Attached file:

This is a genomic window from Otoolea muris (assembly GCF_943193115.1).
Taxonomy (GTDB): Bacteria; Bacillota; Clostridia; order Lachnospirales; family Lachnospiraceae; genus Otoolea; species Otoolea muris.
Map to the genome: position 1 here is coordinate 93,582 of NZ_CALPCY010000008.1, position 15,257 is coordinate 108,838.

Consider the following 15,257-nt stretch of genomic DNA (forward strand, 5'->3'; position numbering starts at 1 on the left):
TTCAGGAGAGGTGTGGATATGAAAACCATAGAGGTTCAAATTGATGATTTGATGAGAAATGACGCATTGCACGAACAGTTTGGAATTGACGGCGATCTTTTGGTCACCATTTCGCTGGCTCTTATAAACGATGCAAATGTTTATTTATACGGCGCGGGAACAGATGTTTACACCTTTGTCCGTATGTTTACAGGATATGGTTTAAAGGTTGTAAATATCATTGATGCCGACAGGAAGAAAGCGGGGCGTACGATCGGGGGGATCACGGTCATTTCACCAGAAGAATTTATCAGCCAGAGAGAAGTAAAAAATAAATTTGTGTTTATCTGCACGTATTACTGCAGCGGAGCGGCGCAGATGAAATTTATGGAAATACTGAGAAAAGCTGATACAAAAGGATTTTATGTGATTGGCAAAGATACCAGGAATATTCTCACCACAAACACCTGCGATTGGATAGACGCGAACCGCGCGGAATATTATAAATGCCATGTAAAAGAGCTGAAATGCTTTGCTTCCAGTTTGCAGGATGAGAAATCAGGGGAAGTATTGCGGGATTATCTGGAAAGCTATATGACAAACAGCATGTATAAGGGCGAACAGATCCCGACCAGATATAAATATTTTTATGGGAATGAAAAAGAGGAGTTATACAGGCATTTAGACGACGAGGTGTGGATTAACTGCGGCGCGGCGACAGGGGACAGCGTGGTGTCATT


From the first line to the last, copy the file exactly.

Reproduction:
This is a genomic window from Otoolea muris (assembly GCF_943193115.1).
Taxonomy (GTDB): Bacteria; Bacillota; Clostridia; order Lachnospirales; family Lachnospiraceae; genus Otoolea; species Otoolea muris.
Map to the genome: position 1 here is coordinate 93,582 of NZ_CALPCY010000008.1, position 15,257 is coordinate 108,838.

Consider the following 15,257-nt stretch of genomic DNA (forward strand, 5'->3'; position numbering starts at 1 on the left):
TTCAGGAGAGGTGTGGATATGAAAACCATAGAGGTTCAAATTGATGATTTGATGAGAAATGACGCATTGCACGAACAGTTTGGAATTGACGGCGATCTTTTGGTCACCATTTCGCTGGCTCTTATAAACGATGCAAATGTTTATTTATACGGCGCGGGAACAGATGTTTACACCTTTGTCCGTATGTTTACAGGATATGGTTTAAAGGTTGTAAATATCATTGATGCCGACAGGAAGAAAGCGGGGCGTACGATCGGGGGGATCACGGTCATTTCACCAGAAGAATTTATCAGCCAGAGAGAAGTAAAAAATAAATTTGTGTTTATCTGCACGTATTACTGCAGCGGAGCGGCGCAGATGAAATTTATGGAAATACTGAGAAAAGCTGATACAAAAGGATTTTATGTGATTGGCAAAGATACCAGGAATATTCTCACCACAAACACCTGCGATTGGATAGACGCGAACCGCGCGGAATATTATAAATGCCATGTAAAAGAGCTGAAATGCTTTGCTTCCAGTTTGCAGGATGAGAAATCAGGGGAAGTATTGCGGGATTATCTGGAAAGCTATATGACAAACAGCATGTATAAGGGCGAACAGATCCCGACCAGATATAAATATTTTTATGGGAATGAAAAAGAGGAGTTATACAGGCATTTAGACGACGAGGTGTGGATTAACTGCGGCGCGGCGACAGGGGACAGCGTGGTGTCATT